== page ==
Ever since the fall of the Nazis, the world has tried to keep the
biology of racial disparity under wraps. It has been acceptable to
link racial differences to social and cultural factors. One race
might underperform another because of upbringing or poverty. But
suggesting biology as the cause for those differences - like "The
Bell Curve" did a decade ago when it looked at academic achievement -
was strictly taboo.
Now, a new and unexpected force - medicine - is pulling back the
covers. By taking a close look at minute differences in people's
genetic codes, researchers and drug companies are beginning to
create racially based drugs and treatments.
Given the prospect of targeting treatment, some scientists argue
that the subject at least ought not to be taboo. Even if race
eventually proves to be a crude and insufficient means of
understanding genetic differences, it can play an important interim
role, they say. Others worry that these voices fail to capture the
larger picture: how past claims of "scientific" race and ethnic
differences, now debunked, have been used to oppress, even kill,
"To use the rhetoric of science to sell the idea that historical
inequity should be embraced as biological inevitability is an insult
to those who value a common humanity," wrote researcher Richard
Cooper of the Loyola University medical school in a January article
in the American Psychologist. "Race is not a concept that emerged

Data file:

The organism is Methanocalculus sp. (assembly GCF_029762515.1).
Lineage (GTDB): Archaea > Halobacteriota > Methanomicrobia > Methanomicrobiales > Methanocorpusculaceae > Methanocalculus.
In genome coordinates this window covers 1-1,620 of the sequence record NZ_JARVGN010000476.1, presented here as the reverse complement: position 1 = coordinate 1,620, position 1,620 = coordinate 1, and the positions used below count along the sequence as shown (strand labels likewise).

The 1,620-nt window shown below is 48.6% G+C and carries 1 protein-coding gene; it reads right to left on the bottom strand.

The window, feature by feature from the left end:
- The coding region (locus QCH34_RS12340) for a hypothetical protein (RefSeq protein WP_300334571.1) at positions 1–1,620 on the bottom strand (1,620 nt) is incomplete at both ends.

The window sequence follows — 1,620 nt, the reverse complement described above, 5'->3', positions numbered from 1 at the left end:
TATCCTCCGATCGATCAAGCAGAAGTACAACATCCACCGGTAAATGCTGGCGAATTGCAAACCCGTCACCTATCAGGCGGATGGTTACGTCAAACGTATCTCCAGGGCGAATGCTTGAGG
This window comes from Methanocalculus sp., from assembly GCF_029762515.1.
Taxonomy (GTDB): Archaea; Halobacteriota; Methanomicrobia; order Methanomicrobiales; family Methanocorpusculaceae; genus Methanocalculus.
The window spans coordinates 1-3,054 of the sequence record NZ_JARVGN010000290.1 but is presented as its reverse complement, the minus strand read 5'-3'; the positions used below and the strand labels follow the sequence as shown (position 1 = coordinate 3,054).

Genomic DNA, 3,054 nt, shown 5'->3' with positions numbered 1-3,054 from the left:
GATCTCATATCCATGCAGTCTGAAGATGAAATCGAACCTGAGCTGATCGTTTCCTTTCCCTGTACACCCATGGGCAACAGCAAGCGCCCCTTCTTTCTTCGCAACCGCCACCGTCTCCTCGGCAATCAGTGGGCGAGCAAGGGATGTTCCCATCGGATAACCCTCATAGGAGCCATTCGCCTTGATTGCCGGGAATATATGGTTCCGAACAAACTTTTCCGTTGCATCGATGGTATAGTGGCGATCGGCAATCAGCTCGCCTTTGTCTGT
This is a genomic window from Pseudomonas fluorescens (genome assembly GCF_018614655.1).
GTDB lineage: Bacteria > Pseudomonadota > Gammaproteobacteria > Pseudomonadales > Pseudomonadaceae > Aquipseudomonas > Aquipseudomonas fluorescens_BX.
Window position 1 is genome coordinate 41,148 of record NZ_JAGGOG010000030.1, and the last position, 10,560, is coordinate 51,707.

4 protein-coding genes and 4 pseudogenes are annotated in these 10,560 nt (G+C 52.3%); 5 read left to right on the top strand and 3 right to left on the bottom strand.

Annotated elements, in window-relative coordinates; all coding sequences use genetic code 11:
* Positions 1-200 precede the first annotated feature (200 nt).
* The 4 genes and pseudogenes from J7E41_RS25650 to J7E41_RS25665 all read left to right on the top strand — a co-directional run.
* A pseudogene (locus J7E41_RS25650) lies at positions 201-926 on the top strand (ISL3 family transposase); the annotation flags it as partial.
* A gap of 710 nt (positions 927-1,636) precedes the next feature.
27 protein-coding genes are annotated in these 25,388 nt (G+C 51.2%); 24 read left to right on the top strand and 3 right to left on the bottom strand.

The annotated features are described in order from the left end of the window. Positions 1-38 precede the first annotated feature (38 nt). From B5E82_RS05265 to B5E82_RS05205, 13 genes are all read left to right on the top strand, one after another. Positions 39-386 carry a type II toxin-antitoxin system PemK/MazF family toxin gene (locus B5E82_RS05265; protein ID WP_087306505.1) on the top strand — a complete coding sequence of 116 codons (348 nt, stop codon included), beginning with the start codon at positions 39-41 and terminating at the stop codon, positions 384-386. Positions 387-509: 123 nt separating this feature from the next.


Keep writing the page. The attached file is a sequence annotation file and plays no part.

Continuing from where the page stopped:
from within modern genetics; rather, it was imposed by history, and
its meaning is inseparable from that cultural origin."
Indeed, scholars in recent decades had concluded that racial
designations are fuzzy, so hard to pin down that people's self-
reporting of their race had become the only useful method of
designating race. In the 1990s the work of the Human Genome Project -
an international effort to sequence and map all human genes - seemed
to add legitimacy to this view. At the genetic level, humans are
nearly indistinguishable from one another, 99.9 percent alike.
But as the genome project neared completion in 2003, scientists
began to look harder at the 0.1 percent of genes that differ. Their
hope: that understanding these differences would open up a new era
of medicine based on each patient's genetic makeup.
In recent months, race-based medicine has gained momentum:
* The Food and Drug Administration is expected to approve the
drug BiDil in June, making it the first "ethnic drug" on the market.
After failing in a broader study, BiDil was shown to be effective in
treating heart failure in a clinical study that included only
* The HapMap Project, expected to be completed this year, aims to
map haplotypes - sets of closely linked genes that tend to be
inherited together. Such a map would be a rich resource, say
researchers, in finding genes that affect diseases and individual
responses to drugs. The project is studying samples from people in
Nigeria, Japan, China, and the United States. Some worry that
analyzing differences by country could be used to suggest racial
* African-Americans need higher doses of one medication used to
treat asthma than Caucasians, suggesting "an inherent
predisposition" in blacks not to absorb the medicine as easily, says
a study in the February issue of the journal Chest.
* A study in the American Journal of Human Genetics showed a
correlation between the way participants identified themselves by
race with groupings of genetic "signposts" among their DNA. "This
shows that people's self-identified race/ ethnicity is a nearly
perfect indicator of their genetic background," said Neil Risch, who
led the study at Stanford University's medical school.
* A study by biotech firm Perlegen Sciences, published in a Feb.
18 edition of Science, found variations in the SNPs of people that
matched their ethnic backgrounds. …